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When Was the First Restaurant in the World Opened?

The first restaurant in the world opened in 1765 in Paris, France. Historical documentation refers to a man by the name of A. Boulanger, a soup vendor, as the owner of an establishment in the Rue du Louvre district of Paris. Boulanger is credited with being the first businessman to use the word restaurant on his establishment. Restaurant originally was a French word that referred to bouillon-based soups that were said to restore health and strength. The sign outside of the restaurant is documented to have been translated to “Boulanger provides divine sustenance," making it the first establishment that offered the service of paying for a prepared meal.

More about culinary history:

  • Ancient Romans didn’t generally have cooking equipment at home and often frequented thermopolia, which sold conveniently already prepared dishes.

  • The first American restaurant is thought to have opened in Boston, Massachusetts in 1793 by French chef Jean-Baptiste Julien, with a specialty of turtle soup.

  • Leaving tips at restaurants is thought to date back to the 1600s, where English taverns displayed jars with the label stating “T.I.P.: To Insure Promptness.”

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More Info: history.com

Discuss this Article

Viranty
Post 3

This a great article regarding dining, with some very interesting tidbits as well. On another note, it kind of leads me to wonder how much it cost to dine out when establishments first opened. While I'm not quite sure of the answer, one can definitely speculate. Considering how what's expensive to us in this day and age, was considered way too expensive back then, perhaps dining out only cost a certain amount of coins.

Looking back at the third bullet point, notice how it mentions that when the first tips were left in the 1600s, you had to put your currency in a jar. From this, we can assume that it was coins and not cash, and more than likely only a few.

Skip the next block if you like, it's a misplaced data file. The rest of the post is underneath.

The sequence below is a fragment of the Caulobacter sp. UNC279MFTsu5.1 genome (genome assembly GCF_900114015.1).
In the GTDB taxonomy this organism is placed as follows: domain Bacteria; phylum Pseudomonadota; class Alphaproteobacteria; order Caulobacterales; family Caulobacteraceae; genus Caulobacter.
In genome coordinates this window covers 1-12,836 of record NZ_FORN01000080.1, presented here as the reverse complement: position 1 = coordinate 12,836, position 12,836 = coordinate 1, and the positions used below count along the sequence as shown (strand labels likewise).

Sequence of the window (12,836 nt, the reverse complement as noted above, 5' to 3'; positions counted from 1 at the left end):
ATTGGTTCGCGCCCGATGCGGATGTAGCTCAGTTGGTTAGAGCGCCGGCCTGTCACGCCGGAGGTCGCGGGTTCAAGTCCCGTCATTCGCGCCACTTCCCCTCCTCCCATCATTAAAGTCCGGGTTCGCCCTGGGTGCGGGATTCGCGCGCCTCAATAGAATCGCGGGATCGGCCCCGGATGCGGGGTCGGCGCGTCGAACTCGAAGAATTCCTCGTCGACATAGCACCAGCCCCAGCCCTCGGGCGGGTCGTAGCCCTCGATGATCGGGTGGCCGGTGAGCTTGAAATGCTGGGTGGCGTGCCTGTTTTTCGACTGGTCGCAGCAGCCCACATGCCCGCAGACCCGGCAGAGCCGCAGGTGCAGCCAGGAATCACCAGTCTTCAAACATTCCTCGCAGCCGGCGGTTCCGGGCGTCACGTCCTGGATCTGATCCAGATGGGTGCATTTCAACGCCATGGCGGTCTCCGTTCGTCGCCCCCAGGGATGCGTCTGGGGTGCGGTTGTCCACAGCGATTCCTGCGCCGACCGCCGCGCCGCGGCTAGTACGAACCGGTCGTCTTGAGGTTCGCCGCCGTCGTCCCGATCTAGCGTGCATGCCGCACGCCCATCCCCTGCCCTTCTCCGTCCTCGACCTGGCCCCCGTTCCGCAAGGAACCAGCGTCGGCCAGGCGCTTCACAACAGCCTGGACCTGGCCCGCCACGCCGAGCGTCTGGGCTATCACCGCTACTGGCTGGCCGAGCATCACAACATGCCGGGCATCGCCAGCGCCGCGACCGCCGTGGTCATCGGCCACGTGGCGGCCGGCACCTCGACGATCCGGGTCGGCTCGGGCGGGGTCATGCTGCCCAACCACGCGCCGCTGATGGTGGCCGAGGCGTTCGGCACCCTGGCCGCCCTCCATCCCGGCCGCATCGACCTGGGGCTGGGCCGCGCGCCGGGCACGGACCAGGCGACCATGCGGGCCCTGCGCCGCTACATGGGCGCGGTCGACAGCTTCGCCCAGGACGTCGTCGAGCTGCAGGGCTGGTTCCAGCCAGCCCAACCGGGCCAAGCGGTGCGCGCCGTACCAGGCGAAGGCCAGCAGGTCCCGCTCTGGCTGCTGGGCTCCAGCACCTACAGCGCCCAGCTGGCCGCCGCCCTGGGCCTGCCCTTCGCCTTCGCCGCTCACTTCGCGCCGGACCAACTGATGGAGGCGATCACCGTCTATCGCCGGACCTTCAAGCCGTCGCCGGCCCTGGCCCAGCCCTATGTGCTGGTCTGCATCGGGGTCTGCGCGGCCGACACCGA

How does this relate to the article? Considering that tips have been around since the 1600s, it really shows how important they are. While they're not required (unlike paying for your meal), it's a good way to show appreciation to the one who provided you the service. While not leaving a tip isn't illegal, it can certainly be considered rude. There are always exceptions though, such as if the waiter was rude to you, or the service was lousy. In those cases, you have every right not to show appreciation.

Euroxati
Post 2

@Chmander - In some ways, I do agree with you. While I don't know if I would call dining out "mundane", it certainly doesn't have that feeling it used to. You're right when you say that people have set their expectations too high.

It seems like nowadays, people always expect five star quality, and anything less than that isn't good enough. I'll also admit that I'm guilty of this as well. Using an example, about two years ago, I visited a restaurant called the Cheesecake Factory.

I had heard that it was one of the best restaurants, so I went in expecting some great quality. Needless to say, it left me rather disappointed. While the food was certainly good, on the other hand, perhaps I had gave into the hype a little too much. Times certainly have changed.

While dining out used to be a time where people would enjoy themselves and/or spend time with the family, in this day and age, it's simply a place people go because they're too lazy to make a meal at home, or it's because they live off of that food.

I'm definitely not discouraging anyone from eating out. On the other hand, one should take a look at how much eating establishments have changed since the 1700s.

Chmander
Post 1

Wow! While I did know that restaurants have been around for a long time, I didn't know that they dated back that far, especially in reference to people leaving tips. However, I'm sure one difference might have been that it was a bit less "sophisticated" than the establishments in this day and age. However, if that really is the case, then you definitely can't fault them.

After all, when new establishments open, or when something unfamiliar is introduced to the world, notice how it always seems rather difficult for people to find their footing. Policies are always changing, and things aren't usually consistent. However, despite these difficulties, people always adapt rather quickly, and what was once a new and fascinating experience has now become a way of life, and second nature.

In fact, in some ways, people have become so accustomed to dining out, that not only is it not a new experience anymore, but even more so, it's actually starting to become quite mundane. People have set their expectations way too high. Does anyone else agree?

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